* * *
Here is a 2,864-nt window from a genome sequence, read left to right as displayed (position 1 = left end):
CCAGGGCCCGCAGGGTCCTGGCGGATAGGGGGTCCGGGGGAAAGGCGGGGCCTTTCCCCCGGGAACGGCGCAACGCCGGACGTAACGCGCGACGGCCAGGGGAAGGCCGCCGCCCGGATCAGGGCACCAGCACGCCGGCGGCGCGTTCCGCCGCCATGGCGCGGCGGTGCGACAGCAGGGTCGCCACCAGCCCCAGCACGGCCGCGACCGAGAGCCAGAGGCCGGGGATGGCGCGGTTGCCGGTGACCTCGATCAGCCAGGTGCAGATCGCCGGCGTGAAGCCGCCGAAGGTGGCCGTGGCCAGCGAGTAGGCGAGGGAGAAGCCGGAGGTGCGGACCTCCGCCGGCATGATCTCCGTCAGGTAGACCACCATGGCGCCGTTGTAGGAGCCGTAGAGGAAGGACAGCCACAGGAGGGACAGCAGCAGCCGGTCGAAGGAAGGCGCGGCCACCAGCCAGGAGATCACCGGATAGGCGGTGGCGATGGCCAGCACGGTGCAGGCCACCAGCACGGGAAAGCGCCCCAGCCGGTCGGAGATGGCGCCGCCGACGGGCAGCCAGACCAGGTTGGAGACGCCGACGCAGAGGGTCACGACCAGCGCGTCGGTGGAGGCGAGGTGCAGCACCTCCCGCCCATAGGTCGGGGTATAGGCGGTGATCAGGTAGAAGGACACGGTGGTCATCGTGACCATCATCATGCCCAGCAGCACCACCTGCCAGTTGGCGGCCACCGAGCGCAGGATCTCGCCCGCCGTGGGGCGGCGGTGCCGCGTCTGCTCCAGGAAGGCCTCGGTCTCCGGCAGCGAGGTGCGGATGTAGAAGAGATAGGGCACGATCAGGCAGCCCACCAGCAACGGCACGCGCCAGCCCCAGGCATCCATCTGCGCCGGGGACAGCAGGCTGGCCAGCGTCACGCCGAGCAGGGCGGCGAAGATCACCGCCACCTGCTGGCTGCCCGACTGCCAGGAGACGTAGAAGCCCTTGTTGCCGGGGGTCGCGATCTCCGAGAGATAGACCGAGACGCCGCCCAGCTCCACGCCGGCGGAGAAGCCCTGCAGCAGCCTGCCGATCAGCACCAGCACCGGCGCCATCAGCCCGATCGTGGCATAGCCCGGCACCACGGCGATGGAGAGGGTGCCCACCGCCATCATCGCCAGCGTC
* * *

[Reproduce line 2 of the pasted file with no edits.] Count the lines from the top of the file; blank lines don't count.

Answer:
CCAGGGCCCGCAGGGTCCTGGCGGATAGGGGGTCCGGGGGAAAGGCGGGGCCTTTCCCCCGGGAACGGCGCAACGCCGGACGTAACGCGCGACGGCCAGGGGAAGGCCGCCGCCCGGATCAGGGCACCAGCACGCCGGCGGCGCGTTCCGCCGCCATGGCGCGGCGGTGCGACAGCAGGGTCGCCACCAGCCCCAGCACGGCCGCGACCGAGAGCCAGAGGCCGGGGATGGCGCGGTTGCCGGTGACCTCGATCAGCCAGGTGCAGATCGCCGGCGTGAAGCCGCCGAAGGTGGCCGTGGCCAGCGAGTAGGCGAGGGAGAAGCCGGAGGTGCGGACCTCCGCCGGCATGATCTCCGTCAGGTAGACCACCATGGCGCCGTTGTAGGAGCCGTAGAGGAAGGACAGCCACAGGAGGGACAGCAGCAGCCGGTCGAAGGAAGGCGCGGCCACCAGCCAGGAGATCACCGGATAGGCGGTGGCGATGGCCAGCACGGTGCAGGCCACCAGCACGGGAAAGCGCCCCAGCCGGTCGGAGATGGCGCCGCCGACGGGCAGCCAGACCAGGTTGGAGACGCCGACGCAGAGGGTCACGACCAGCGCGTCGGTGGAGGCGAGGTGCAGCACCTCCCGCCCATAGGTCGGGGTATAGGCGGTGATCAGGTAGAAGGACACGGTGGTCATCGTGACCATCATCATGCCCAGCAGCACCACCTGCCAGTTGGCGGCCACCGAGCGCAGGATCTCGCCCGCCGTGGGGCGGCGGTGCCGCGTCTGCTCCAGGAAGGCCTCGGTCTCCGGCAGCGAGGTGCGGATGTAGAAGAGATAGGGCACGATCAGGCAGCCCACCAGCAACGGCACGCGCCAGCCCCAGGCATCCATCTGCGCCGGGGACAGCAGGCTGGCCAGCGTCACGCCGAGCAGGGCGGCGAAGATCACCGCCACCTGCTGGCTGCCCGACTGCCAGGAGACGTAGAAGCCCTTGTTGCCGGGGGTCGCGATCTCCGAGAGATAGACCGAGACGCCGCCCAGCTCCACGCCGGCGGAGAAGCCCTGCAGCAGCCTGCCGATCAGCACCAGCACCGGCGCCATCAGCCCGATCGTGGCATAGCCCGGCACCACGGCGATGGAGAGGGTGCCCACCGCCATCATCGCCAGCGTC